Duplin County: The Duplin County Board of Elections will convene at 10 a.m. Monday to conduct the preliminary consideration of a protest filed by Paul Newby: https://s3.amazonaws.com/dl.ncsbe.gov/Requests/2020/2020%20General%20Protest%20Filings/Duplin%20County%20Newby.pdf
All ballots are in for Duplin County.
New Hanover County: The New Hanover County Board of Elections will meet at 1 p.m. Monday to conduct the preliminary consideration of a protest filed by Paul Newby: https://s3.amazonaws.com/dl.ncsbe.gov/Requests/2020/2020%20General%20Protest%20Filings/New%20Hanover%20County%20Newby.pdf.
All ballots are in for New Hanover County.
Robeson County: The Robeson County Board of Elections will meet at 1:30 p.m. Monday to complete its canvass.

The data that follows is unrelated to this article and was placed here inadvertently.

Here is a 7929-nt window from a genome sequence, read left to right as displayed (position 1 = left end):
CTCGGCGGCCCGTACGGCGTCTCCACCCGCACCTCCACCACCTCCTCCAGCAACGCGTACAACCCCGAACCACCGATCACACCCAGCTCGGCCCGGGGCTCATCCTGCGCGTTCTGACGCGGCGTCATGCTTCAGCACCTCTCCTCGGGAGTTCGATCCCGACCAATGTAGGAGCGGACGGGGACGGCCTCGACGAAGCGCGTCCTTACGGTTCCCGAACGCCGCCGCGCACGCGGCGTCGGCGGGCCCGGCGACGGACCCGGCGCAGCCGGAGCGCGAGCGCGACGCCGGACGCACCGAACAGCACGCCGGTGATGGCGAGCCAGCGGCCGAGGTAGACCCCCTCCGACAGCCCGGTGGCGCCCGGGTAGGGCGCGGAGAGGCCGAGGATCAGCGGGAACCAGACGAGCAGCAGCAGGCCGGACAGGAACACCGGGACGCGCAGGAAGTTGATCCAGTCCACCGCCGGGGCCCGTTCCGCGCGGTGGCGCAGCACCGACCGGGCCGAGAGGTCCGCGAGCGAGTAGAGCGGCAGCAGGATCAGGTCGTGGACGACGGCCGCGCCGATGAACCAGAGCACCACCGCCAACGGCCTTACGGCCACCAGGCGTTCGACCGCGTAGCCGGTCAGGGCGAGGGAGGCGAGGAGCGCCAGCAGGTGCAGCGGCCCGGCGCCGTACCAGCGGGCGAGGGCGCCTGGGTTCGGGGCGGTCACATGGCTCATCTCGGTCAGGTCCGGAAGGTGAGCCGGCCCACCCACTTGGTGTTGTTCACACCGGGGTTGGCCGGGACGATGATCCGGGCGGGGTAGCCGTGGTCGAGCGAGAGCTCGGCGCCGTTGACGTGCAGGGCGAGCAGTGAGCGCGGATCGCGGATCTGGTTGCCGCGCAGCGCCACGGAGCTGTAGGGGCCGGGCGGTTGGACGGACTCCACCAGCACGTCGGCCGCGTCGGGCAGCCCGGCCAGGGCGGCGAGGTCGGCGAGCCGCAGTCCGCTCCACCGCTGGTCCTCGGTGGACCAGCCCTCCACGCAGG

All ballots were tabulated for each one-stop site in Robeson County and the results tapes were printed. However, the results data for the Pembroke Fire Department one-stop early voting sites was inadvertently not uploaded to the state’s results database and therefore not reported with the rest of the one-stop early voting results on election night. During canvass reconciliation procedures, staff identified this oversight.
The county board will print a new results tape on Monday to verify that the results have not changed since Election Day and then add the results for 1,951 ballots to the overall one-stop early voting total.
Also, Robeson County still must add about 700 provisional ballots and about 30 absentee ballots to the final results on Monday.
Rockingham County: The Rockingham County Board of Elections will meet early this week to finish its canvass. Details are being finalized.
Sampson County: The Sampson County Board of Elections plans to meet at 4 p.m. Monday to count about five additional votes and complete its canvass.